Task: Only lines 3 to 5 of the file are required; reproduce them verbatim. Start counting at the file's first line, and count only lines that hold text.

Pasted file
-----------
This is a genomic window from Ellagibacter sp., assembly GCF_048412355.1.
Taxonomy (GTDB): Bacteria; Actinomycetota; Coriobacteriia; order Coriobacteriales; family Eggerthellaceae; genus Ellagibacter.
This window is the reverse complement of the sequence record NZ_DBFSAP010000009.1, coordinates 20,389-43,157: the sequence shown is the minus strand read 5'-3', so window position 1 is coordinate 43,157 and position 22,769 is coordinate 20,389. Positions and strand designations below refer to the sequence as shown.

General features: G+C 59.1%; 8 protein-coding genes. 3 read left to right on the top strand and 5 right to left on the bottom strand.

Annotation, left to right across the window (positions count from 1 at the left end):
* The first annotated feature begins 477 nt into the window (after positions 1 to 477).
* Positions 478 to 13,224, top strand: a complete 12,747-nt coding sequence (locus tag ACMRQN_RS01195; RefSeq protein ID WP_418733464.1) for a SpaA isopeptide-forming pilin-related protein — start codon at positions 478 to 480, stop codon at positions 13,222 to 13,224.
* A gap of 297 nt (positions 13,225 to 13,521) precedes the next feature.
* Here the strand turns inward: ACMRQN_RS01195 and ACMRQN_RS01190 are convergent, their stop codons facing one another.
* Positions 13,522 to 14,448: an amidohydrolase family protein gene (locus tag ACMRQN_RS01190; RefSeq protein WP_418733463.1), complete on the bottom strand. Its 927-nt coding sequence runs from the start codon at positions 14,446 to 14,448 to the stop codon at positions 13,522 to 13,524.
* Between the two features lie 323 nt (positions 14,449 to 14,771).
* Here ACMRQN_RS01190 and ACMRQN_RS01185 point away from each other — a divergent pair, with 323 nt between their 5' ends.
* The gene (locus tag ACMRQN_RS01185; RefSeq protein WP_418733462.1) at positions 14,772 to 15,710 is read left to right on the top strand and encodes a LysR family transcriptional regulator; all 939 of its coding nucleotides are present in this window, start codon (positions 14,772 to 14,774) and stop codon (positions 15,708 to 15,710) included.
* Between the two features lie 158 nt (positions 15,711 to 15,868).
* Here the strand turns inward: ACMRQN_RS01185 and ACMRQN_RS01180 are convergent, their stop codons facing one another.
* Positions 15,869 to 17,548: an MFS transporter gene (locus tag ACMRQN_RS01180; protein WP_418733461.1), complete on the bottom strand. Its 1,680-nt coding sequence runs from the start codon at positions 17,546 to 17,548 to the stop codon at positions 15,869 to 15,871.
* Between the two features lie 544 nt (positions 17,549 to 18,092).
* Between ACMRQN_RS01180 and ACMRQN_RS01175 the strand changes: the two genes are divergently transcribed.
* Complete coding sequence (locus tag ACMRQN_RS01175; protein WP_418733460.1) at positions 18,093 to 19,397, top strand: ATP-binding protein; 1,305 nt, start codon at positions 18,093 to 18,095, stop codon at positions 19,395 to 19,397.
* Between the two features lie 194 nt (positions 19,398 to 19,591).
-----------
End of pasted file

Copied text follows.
This window is the reverse complement of the sequence record NZ_DBFSAP010000009.1, coordinates 20,389-43,157: the sequence shown is the minus strand read 5'-3', so window position 1 is coordinate 43,157 and position 22,769 is coordinate 20,389. Positions and strand designations below refer to the sequence as shown.

General features: G+C 59.1%; 8 protein-coding genes. 3 read left to right on the top strand and 5 right to left on the bottom strand.

Annotation, left to right across the window (positions count from 1 at the left end):